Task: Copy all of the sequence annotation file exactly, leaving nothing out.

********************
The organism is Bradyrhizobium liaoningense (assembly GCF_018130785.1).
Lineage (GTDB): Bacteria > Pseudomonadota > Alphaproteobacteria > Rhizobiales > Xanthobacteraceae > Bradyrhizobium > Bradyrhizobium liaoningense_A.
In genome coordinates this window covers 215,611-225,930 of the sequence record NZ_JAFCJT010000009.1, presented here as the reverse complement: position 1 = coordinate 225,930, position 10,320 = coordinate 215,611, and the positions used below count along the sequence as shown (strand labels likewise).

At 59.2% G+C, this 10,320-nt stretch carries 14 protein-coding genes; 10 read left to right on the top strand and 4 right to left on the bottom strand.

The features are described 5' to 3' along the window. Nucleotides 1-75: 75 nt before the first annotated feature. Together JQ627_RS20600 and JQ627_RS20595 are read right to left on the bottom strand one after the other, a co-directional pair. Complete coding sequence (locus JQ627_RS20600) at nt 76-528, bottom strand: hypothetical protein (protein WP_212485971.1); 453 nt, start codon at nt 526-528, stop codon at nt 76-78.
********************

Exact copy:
The organism is Bradyrhizobium liaoningense (assembly GCF_018130785.1).
Lineage (GTDB): Bacteria > Pseudomonadota > Alphaproteobacteria > Rhizobiales > Xanthobacteraceae > Bradyrhizobium > Bradyrhizobium liaoningense_A.
In genome coordinates this window covers 215,611-225,930 of the sequence record NZ_JAFCJT010000009.1, presented here as the reverse complement: position 1 = coordinate 225,930, position 10,320 = coordinate 215,611, and the positions used below count along the sequence as shown (strand labels likewise).

At 59.2% G+C, this 10,320-nt stretch carries 14 protein-coding genes; 10 read left to right on the top strand and 4 right to left on the bottom strand.

The features are described 5' to 3' along the window. Nucleotides 1-75: 75 nt before the first annotated feature. Together JQ627_RS20600 and JQ627_RS20595 are read right to left on the bottom strand one after the other, a co-directional pair. Complete coding sequence (locus JQ627_RS20600) at nt 76-528, bottom strand: hypothetical protein (protein WP_212485971.1); 453 nt, start codon at nt 526-528, stop codon at nt 76-78.